Whether you are new to social media or already active on sites such as Facebook, Twitter, Instagram and Goodreads, it’s very easy to feel it’s all getting out of control and taking too much time. There are so many platforms and so much advice about what authors should be doing – most of the technical stuff going right over my head.
People are interacting with each other in new and evolving ways online. Everything seems to be moving at a tremendous pace. It’s difficult to keep up with the jargon and the etiquette. We don’t want to look stupid or attract trolls. It would be easier to put our heads in the sand and stick to the real world of paper and ink.
As a writer and a Christian, I want to communicate the things God has laid on my heart. It would be so much easier if I could just write a book, find a publisher, and leave it at that. As it turns out, finding a publisher is just the start of the journey. Once you have that elusive publishing deal, it’s expected that you’ll do a certain amount of book promotion online. For me, it’s been a steep and difficult learning curve. I only started my online journey in 2013, but here are some of the things I’ve found out as I’ve begun to use Facebook and Twitter.
It’s not about the Numbers: if you can’t go wider, go deeper
The virtual world is full of unpleasant gossip, facile posts about cute pets and what people are eating for dinner, news of injustice and brutality around the world, political lobbying, hard sales tactics, erotica, bad language and belittling humour. This means that as well as puzzling about the mechanics of how to use social media, there’s the question about how I can have a public presence as a Christian author, engaging with others about my projects and also demonstrating some grace and generosity in my interactions. Social Media can’t just be ‘buy my book, buy my book’. Firstly it doesn’t work and secondly it annoys people. Social media needs to be social.
I once naively asked to join a promotional group for writers on Facebook. I was told I couldn’t join because I had less than 10,000 Twitter followers! Then I was told I could join a smaller group, build up my following until I had reached 10,000. The way they built up followers was by a kind of chain letter system. Every day on the Facebook group you had to post up your Amazon book page and Twitter address, and then share EVERY Amazon book page above you on social media and follow every Twitter address. You couldn’t pick and choose which books you shared. As you can imagine, some of the front covers were highly questionable, so I unfollowed the Group.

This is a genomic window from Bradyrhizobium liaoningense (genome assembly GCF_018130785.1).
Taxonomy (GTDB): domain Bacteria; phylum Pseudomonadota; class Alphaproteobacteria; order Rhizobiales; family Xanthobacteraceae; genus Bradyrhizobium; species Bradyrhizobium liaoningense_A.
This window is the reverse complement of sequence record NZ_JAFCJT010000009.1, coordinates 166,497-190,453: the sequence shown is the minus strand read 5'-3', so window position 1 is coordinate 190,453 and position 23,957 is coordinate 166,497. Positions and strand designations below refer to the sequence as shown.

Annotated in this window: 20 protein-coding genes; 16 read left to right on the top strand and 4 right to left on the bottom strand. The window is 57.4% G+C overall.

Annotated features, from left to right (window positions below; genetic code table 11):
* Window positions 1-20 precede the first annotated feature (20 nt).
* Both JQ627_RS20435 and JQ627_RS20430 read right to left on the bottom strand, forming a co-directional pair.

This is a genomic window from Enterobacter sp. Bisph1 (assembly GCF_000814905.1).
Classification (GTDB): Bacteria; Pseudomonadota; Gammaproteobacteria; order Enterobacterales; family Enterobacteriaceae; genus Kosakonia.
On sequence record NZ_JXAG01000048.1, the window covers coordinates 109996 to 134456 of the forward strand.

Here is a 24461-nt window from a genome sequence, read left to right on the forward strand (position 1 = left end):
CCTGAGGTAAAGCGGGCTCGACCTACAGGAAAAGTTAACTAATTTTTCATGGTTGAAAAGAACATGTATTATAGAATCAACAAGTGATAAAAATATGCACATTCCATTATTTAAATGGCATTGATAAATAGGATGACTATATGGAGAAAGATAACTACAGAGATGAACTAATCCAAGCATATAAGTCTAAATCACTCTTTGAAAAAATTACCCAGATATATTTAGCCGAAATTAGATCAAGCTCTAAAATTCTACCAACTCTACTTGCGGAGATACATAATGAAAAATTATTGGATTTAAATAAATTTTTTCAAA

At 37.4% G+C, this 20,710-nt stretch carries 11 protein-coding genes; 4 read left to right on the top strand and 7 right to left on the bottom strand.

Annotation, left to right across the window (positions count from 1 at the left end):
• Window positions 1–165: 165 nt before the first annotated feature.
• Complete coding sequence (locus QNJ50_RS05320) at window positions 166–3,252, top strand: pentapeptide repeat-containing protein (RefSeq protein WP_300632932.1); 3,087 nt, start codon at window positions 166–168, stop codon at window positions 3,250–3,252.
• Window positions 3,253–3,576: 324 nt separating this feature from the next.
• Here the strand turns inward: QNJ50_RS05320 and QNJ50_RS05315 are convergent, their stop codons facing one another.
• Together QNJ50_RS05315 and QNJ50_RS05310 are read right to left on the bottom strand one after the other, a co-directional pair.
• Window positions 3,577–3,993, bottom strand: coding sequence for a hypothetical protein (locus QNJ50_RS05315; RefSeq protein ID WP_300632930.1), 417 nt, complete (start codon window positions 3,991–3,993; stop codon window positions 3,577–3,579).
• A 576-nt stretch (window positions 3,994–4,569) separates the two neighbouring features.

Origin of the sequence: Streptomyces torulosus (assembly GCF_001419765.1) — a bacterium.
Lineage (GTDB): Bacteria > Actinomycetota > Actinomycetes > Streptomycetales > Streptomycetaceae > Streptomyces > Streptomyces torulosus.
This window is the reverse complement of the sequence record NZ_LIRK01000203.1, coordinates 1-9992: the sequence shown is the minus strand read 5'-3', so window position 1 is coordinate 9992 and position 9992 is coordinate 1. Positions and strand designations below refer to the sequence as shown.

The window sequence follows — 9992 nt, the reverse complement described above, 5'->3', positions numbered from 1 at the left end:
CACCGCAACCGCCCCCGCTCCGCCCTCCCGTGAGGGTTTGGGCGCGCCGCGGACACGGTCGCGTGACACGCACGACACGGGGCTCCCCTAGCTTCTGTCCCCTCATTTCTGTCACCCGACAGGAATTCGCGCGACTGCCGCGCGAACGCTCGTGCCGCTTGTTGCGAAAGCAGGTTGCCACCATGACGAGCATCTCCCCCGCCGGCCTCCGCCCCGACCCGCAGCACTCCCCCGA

I’m never going to have 10,000 followers on Twitter, and don’t want to have that many because it would be impossible to manage and to meaningfully connect with people. So instead of worrying about the number of followers I have, I’m trying to go deeper instead of wider. This could mean going deeper on a certain topic or going deeper in my connection with a small group of people. I’m trying to shift my perspective away from the number of likes I receive and working towards real exchanges with people, taking an interest in their creative projects, sharing their posts and thanking them if what they have written has enriched my day. We can all spread a little bit of joy into other people’s lives.
Do you feel you are speaking to an empty room?
It’s easy to feel disappointed when there’s no reaction to the things you are posting and sharing. Sometimes it all seems a bit of a waste of time.
I’ve had to change my expectations about what a single post can do. I don’t think there’s a secret formula, but I do think it’s worth persevering. At least I have a place in the virtual world where people can meet and connect with me. I’ve had some wonderful opportunities to speak on the radio and to submit articles to magazines. Maybe I wouldn’t have had those opportunities if the person extending the invitation hadn’t been able to search my name and find me on the internet. Having a website and a Facebook page with photos of events I have spoken at gives a certain amount of reassurance that I am a ‘proper writer’ and not the nervous introvert which I am in reality.
Being Intentional rather than Reactive
However, I’ve found it’s all too easy to spend my time on social media reacting to what other people share. This has made me feel that my life and the things that concern me are much less interesting than what everyone else is posting. Instead of reacting to other people all the time, I’m now trying to be more intentional. I can choose what I let into my life, and how I let it in. Hopefully this is bringing some structure into my use of social media which will be positive over the long term.
My social media strategy now looks like this. Choose what I let into my life and how I let it in. Decide what I’m going to talk about and how I’m going to talk about it. Share what I feel is important. As well as promoting my work, I share in private Facebook groups some of the deeper themes that my work focuses on. Hopefully as I move forward this will bring back some sense of control.
The lives of authors are filled with risk. We are juggling work and family commitments, while digging deep as writers and exposing ourselves to the judgement of others. Life seems full of small rejections and disappointments, not least on social media. But that’s no reason to give up. If you believe in your writing, and know there are readers out there who would like to connect with it and with you, then keep reaching out with you message. Just connecting with one other person in a meaningful way can make all the difference to them and to you.